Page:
‘They Fell Like Stars from the Sky’: Sheikha Helawy’s ‘Certain Understanding of Happiness’

By M Lynx Qualey

……..They Fell Like Stars from the Sky & Other Stories
……..by Sheikha Helawy, translated by Nancy Roberts
……..Neem Tree Press, September 2023.

Their bodies might be displaced, torn away from homes and villages. Yet the memories of women and girls in Sheikha Helawy’s short-story collection They Fell Like Stars from the Sky remain, haunting the spaces where they once lived.

Helawy—an acclaimed short-story writer who won the Almultaqa Prize for her 2018 collection Order C345—knows the experience of being violently uprooted. Indeed, this book, translated by Nancy Roberts, is dedicated to “the contrary little girl I left behind under the oak tree in the village of Dhail El E’rj”—a village that was obliterated in the 1990s. The dedication continues, “The village died, and so did the tree, but she remained[.]”

They Fell Like Stars from the Sky, Helawy’s first book-length work in English, brings together eighteen stories that center girls and women at different stages of life, most of them Palestinian Bedouins from “unrecognized” villages that echo Dhail El E’rj.

As Roberts notes in her preface, Helawy’s village was razed by the Israeli government three decades ago to make way for a rail line. These sorts of demolitions continue: In July 2023, the Beersheba Magistrate’s Court ruled that all 500 Bedouin residents of Ras Jrabah must evacuate and demolish their homes by March 2024. In the collection, these sorts of demolitions aren’t centered, yet things often disappear without explanation. In “’God Bless Toun Field!’” for instance, the titular field is suddenly gone.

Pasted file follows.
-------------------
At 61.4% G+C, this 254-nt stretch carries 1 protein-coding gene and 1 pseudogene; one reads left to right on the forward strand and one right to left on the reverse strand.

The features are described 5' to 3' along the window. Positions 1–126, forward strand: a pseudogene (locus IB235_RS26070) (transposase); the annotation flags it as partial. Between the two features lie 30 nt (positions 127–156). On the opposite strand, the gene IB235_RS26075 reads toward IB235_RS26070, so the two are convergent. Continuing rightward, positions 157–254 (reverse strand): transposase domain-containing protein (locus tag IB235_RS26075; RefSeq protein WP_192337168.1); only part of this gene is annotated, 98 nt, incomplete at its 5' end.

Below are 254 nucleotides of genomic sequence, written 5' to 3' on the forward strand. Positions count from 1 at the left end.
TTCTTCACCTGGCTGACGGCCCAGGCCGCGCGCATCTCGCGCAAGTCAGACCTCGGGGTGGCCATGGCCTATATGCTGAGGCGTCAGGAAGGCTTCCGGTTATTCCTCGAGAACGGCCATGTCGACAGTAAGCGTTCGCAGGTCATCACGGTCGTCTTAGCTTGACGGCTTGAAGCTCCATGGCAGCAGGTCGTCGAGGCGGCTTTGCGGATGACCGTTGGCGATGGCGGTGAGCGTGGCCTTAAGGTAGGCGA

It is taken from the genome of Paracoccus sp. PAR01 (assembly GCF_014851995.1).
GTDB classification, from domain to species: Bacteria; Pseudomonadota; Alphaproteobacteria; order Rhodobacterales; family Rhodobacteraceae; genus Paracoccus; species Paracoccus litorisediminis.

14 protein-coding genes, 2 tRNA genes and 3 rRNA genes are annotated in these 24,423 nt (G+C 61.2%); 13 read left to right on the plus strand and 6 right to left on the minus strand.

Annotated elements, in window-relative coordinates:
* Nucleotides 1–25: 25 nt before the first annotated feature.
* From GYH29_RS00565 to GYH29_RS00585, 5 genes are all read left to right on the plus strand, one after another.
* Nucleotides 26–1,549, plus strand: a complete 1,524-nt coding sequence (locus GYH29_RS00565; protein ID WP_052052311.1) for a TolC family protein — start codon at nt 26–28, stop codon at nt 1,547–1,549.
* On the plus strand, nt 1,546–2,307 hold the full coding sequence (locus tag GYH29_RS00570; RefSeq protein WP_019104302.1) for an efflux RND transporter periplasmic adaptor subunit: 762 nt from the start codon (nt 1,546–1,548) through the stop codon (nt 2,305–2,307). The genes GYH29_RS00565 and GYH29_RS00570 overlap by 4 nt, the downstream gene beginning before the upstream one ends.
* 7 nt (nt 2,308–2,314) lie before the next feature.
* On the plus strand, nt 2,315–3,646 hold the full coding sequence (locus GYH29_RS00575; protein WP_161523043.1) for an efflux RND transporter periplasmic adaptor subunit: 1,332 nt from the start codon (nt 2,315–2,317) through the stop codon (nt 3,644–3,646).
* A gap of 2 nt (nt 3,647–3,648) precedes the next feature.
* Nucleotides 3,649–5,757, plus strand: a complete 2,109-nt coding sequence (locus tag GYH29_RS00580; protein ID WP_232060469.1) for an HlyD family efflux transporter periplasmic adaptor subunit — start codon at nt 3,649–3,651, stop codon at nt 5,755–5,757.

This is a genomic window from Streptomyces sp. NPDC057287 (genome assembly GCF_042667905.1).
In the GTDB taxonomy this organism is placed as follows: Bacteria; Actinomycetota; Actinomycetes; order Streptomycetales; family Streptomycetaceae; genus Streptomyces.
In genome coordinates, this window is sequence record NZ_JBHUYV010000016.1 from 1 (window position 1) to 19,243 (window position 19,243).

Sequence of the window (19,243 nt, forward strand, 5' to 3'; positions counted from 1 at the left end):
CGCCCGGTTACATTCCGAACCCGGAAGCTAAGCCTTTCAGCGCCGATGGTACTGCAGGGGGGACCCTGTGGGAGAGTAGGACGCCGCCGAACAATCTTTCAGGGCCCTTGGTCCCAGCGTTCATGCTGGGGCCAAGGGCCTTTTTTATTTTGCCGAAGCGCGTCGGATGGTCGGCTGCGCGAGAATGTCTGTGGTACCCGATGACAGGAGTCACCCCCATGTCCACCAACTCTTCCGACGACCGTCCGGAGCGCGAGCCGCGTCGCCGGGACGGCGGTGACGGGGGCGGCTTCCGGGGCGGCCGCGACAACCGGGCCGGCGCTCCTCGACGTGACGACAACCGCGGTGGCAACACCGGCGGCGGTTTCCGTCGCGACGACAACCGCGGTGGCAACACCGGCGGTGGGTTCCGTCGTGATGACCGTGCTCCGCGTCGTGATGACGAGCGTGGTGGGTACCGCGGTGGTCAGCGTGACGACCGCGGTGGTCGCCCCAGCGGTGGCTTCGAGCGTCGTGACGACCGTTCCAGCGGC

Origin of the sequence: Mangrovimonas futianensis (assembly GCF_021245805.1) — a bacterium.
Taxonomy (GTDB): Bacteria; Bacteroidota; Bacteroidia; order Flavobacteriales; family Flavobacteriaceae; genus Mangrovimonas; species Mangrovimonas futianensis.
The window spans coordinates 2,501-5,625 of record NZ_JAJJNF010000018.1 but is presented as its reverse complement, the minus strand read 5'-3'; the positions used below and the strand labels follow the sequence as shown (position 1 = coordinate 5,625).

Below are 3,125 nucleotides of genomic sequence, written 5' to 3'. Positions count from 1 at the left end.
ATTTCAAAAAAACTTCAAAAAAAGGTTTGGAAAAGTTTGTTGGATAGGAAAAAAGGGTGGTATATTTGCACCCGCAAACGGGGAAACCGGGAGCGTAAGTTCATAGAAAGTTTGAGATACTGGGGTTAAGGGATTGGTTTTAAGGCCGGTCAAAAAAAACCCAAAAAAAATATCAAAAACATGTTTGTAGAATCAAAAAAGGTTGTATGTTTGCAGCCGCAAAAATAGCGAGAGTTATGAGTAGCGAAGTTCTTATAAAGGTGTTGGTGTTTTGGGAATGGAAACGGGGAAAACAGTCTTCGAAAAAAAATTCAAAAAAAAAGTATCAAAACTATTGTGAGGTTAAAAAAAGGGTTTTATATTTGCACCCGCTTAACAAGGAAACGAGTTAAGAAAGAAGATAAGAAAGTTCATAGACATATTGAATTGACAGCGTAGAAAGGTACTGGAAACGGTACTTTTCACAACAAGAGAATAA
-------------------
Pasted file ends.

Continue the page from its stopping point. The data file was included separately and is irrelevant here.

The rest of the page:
Yet while homes and trees and football pitches might disappear, the stories suggest that narratives can keep memories rooted in place. In the lyrical final story, “Queens of Darkness,” a group of unnamed women work as a chorus to hold fast to memory. They measure lost time in a “small back room amid giant kettles that have been passed down generation after generation along with kohl sticks and a certain understanding of happiness.”

‘A certain understanding of happiness’

Throughout the stories in the collection, this “certain understanding of happiness” is hard-won. In the opening stories, girls are at the edge of adolescence, trying to find space for their personal and shared joys in a highly judgmental world. Girls are weighed and measured not only by their parents, but also by their brothers, the nuns at school, their aunts and uncles, and every pair of nearby eyes. In “I’ll Be There,” the British teacher Sister Bern and the narrator’s mother are very different women, yet both use the teen protagonist’s Bedouin background as a cudgel. “Whenever I broke the school’s strict rules,” the narrator says, “Sister Bern would call me a gypsy, which was what my mother was afraid I’d turn into some day.”

In this story, as in others, hair is a particularly keen source of anxiety. As hair continuously escapes its constraints, it foreshadows other rebellions. Here, the mother tells the narrator, “I swear to God, I swear to God, I’d rather die than be seen walking down the street with you when your hair looks like that!”

Leg hair is another worry; in “Pink Dress,” a girl at the edge of puberty attempts to shave her legs before a family wedding, and, in an experience common to women around the world, finds a missed patch on the back of her leg. When she discovers it, she turns to find an aunt giving her a judgmental grin.

There are eyes everywhere in the tiny villages that populate most stories in the collection. In “Barbed Question,” the young woman narrator wants to get on a bus and go to nearby Haifa, just for a change of scenery. But it’s nearly impossible to do this without passing through a forest of judgmental glares. However, if a young woman can manage to get past, she derives power from this victory: “If a woman or girl manages to get past the village’s male gathering—whether by crawling like a snake, running like a sheepdog, or evaporating like their cigarette smoke—and if the barbed question, ‘Wayn, ya m’sahhil?’ doesn’t grab her by the hem of the dress or the tip of her braid, she’ll be ready to face anything.”